Donation Dashboard is a new project from UC Berkeley's Center for New Media to match non-profits with individual donors. Developed by Ken Goldberg and his colleagues, it's based on collaborative filtering, the same technique used by Amazon, for example, to recommend books based on the "wisdom" of the crowds. The notion is that people who agreed in the past will likely agree in the future about certain things. From the project page:
Here's how it works: you are presented with brief descriptions of non- profit institutions and asked to rate each in terms of how interested you are in donating to it. The system analyzes your ratings in light of others' ratings and does its best to allocate your available funds in proportion to your interests. Your customized "donation portfolio" is presented in an easy-to-understand pie chart that you can save at the site for future reference.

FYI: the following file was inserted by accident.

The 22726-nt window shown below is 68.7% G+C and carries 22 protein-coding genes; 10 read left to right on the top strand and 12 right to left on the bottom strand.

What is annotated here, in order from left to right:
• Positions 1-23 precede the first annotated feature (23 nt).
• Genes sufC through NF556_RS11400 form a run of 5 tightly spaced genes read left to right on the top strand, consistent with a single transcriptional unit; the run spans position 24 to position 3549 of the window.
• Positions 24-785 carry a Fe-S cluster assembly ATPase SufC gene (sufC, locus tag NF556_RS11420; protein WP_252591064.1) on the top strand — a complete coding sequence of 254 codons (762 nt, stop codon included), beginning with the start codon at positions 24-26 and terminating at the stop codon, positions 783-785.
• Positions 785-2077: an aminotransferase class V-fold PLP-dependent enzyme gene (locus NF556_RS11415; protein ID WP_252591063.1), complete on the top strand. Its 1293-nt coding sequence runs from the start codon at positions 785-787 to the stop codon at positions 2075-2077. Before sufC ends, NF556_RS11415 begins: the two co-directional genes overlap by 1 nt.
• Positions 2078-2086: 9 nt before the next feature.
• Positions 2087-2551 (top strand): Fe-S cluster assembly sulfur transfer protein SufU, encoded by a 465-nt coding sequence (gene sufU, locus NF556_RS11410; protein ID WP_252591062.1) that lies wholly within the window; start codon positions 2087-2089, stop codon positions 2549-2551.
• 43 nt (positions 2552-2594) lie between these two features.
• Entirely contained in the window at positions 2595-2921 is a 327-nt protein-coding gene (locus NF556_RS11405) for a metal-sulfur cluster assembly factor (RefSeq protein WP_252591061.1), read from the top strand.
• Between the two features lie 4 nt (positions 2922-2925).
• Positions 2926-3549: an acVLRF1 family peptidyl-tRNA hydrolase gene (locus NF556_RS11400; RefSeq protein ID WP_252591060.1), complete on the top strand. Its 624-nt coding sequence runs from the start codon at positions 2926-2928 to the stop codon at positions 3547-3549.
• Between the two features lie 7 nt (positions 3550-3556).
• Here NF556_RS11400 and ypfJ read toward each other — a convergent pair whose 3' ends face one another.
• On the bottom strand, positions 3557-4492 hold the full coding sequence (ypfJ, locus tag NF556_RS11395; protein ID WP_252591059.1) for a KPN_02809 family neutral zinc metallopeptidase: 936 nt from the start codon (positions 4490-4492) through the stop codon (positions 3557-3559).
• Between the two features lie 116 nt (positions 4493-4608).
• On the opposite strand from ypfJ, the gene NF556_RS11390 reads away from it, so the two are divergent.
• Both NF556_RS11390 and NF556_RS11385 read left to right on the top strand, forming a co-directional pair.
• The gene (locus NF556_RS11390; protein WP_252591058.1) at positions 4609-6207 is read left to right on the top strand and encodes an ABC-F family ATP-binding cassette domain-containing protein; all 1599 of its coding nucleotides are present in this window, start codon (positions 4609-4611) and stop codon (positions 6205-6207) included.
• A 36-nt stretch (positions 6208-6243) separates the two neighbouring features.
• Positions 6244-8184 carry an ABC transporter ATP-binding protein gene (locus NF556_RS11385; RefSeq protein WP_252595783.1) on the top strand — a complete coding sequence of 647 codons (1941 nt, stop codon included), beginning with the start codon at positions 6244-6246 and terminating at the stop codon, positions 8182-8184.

The Donation Dashboard website is a pilot system that includes information on 70 non-profit institutions. If the system is successful, the developers hope to expand it with other features and partner with a third party that can streamline collecting and distributing funds.
"There's strength in numbers; the system should improve over time as the number of ratings increases, in this sense each person who visits the site contributes to the collective wisdom about good causes," notes UC Berkeley Professor Ken Goldberg, who is developing the system with graduate students Tavi Nathanson and Ephrat Bitton at UC Berkeley, with conceptual input from Jim Buckmaster at craigslist.
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